This paper describes a two part study reporting: (1) patients’ and caregivers’ view on the clinical relevance of the HFMSE, and (2) the possible changes of HFMSE scores over time. More specifically, in the first part we aimed to explore caregivers’ and patients’ views on the clinical meaningfulness of each individual HFMSE item, asking them to describe the implications between the activity being explored in the individual items and the consequences as it relates to activities of daily living. In the second part we collected caregivers’ views on the relevance of possible changes on the HFMSE scale. The novelty of our approach was that, rather than just asking general open questions, we tailored them according to each participant’s specific functional level based on their HFMSE score.

Methods

Part 1: Content validity of the HFMSE

The first part was based on patients’ and caregivers’ focus groups as we explored content validity of individual HFMSE items. This qualitative study was conducted in Italy between June and October 2015 as part of a collaborative project with the two main Italian SMA advocacy groups (Famiglie SMA and Asamsi). The study was approved by the Ethical Committees of all the participating centers (Catholic University, Rome; University of Messina, Messina; UCL Institute of Child Health & Great Ormond Street Hospital, London; Columbia University Medical Center, New York; Harvard Medical School, Boston; Newcastle University, Newcastle; Stanford University; University of Central Florida College of Medicine, Orlando). Four focus groups were completed during the annual conventions of both advocacy groups. Three of the 4 focus groups included caregivers and one also included patients. The participants volunteered to be part of these activities and signed a dedicated consent form. No compensation was provided for their participation.

Patients and caregivers were given a form describing the items of the HFMSE, in lay language, illustrating the activities included in the scale with some pictures. They were then asked to comment on the relevance of the individual items, whether each activity assessed in the items could be related to activities of daily living, and if and why this was relevant to them.

Each focus group was run by a psychologist and a member of our team (clinician or Physical therapist) who transcribed the responses immediately before moving to the next item.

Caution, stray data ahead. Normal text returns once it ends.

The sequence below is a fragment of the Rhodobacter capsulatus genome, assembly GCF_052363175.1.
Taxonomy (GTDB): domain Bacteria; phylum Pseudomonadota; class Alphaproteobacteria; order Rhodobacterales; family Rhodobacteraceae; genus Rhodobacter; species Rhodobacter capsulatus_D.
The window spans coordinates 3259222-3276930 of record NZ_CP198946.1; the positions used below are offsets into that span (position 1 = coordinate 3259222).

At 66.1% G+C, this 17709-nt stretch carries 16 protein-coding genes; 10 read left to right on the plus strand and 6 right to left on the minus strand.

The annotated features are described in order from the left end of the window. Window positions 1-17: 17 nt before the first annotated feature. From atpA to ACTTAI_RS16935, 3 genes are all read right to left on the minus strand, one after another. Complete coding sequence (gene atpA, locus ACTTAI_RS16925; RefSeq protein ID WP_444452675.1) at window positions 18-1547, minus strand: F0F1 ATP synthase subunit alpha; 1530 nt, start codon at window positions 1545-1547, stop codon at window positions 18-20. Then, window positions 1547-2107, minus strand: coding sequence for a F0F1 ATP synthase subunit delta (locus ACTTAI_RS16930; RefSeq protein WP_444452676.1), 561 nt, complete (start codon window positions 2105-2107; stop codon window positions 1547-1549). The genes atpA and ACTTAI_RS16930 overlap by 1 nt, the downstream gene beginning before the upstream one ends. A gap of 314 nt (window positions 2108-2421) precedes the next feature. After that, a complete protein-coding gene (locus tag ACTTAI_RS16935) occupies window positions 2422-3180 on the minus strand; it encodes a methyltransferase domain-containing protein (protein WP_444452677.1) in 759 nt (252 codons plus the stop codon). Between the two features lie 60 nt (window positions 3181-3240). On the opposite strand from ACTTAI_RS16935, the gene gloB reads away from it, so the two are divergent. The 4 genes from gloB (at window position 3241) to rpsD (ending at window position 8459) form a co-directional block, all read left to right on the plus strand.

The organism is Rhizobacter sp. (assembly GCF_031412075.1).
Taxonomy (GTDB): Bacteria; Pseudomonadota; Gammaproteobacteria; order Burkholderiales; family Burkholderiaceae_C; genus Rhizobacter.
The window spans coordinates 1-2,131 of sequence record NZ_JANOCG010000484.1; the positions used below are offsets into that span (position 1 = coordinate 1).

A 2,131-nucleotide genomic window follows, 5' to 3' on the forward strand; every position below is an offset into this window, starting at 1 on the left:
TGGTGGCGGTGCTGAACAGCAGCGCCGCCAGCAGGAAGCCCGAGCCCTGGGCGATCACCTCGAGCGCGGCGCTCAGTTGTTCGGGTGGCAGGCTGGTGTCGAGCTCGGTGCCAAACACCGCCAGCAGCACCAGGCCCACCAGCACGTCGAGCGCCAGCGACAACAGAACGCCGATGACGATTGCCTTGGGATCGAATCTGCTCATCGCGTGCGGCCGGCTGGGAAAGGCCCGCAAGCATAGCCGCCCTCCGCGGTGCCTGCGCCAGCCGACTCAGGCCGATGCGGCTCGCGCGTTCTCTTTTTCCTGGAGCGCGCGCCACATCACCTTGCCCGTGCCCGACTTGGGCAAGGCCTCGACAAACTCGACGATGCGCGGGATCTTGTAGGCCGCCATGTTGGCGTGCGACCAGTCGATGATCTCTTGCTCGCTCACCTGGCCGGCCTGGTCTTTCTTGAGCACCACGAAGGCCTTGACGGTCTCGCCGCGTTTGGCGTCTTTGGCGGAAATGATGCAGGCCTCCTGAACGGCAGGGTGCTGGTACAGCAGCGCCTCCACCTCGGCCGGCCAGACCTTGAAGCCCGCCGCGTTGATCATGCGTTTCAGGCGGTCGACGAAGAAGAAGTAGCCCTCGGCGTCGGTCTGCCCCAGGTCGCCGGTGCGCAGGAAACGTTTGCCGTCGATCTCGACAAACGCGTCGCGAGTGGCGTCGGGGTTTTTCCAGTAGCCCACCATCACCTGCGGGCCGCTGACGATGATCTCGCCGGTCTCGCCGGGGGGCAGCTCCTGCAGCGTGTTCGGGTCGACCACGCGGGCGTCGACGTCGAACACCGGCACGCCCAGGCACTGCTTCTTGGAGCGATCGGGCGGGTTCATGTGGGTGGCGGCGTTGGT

The results of the various groups were analyzed by assigning a code to each response and by identifying consistencies across the various groups tabulating the frequency of individual responses in the various subgroups.

Part 2: Clinical meaningfulness of HFMSE changes

The aim for this part was to establish the view of the caregivers on the clinical relevance of HFMSE changes in relation to their children’s functional level. This could only be performed in patients who had a recent clinical functional assessment. This study was part of an international effort.

From September 2015 to April 2016, we administered a questionnaire or conducted semi-structured telephone interviews with caregivers of type 2 and 3 SMA patients.

All consecutive patients attending our clinics, who routinely underwent functional assessments, were included. Telephone interviews were only conducted if patients had been seen within the previous 3 months and if the results of their functional assessments were available.

All centers shared the same training and had already performed inter-observer reliability for the HFMSE [10]. Study participants did not receive any form of compensation. Caregivers were first asked to provide general information regarding the patients’ disease course over the last year and their expectations for the near future.

An innovative aspect of this questionnaire was the introduction of specific questions that were related to the subjects’ motor performance as assessed by the standardized HFMSE functional scale. In the scale the items follow a hierarchical order with increasing difficulty, from top to bottom, built on the frequency distribution of findings observed in a large cohort of SMA patients The score on the scale provides a clear indication of the patient’s functional level, and the subsequent activities represent activities likely to be achieved.

The advantage of this approach is that caregivers are asked questions about activities that are realistically close to their child’s possible achievements, rather than generic questions on other activities, such as walking or running for non-ambulant type 2 SMA patients, that clearly would be highly desirable but difficult or impossible to achieve in a limited time frame.

The first two questions evaluated the caregiver’s impression of the patient’s overall function during the past year, and their expectations for the next two years (see appendix for details of the questionnaire).

The second set of questions included open-ended inquiries that were, according to the caregivers, the most important activities/functions of daily living that they hoped would be maintained or gained in their children.

Caregivers were finally asked to provide information on their expectations regarding clinical trials.

They were informed on the next three items that their child could not achieve on the HFMSE scale, asking more specifically, if achieving at least one of these abilities would justify their participation in a clinical trial.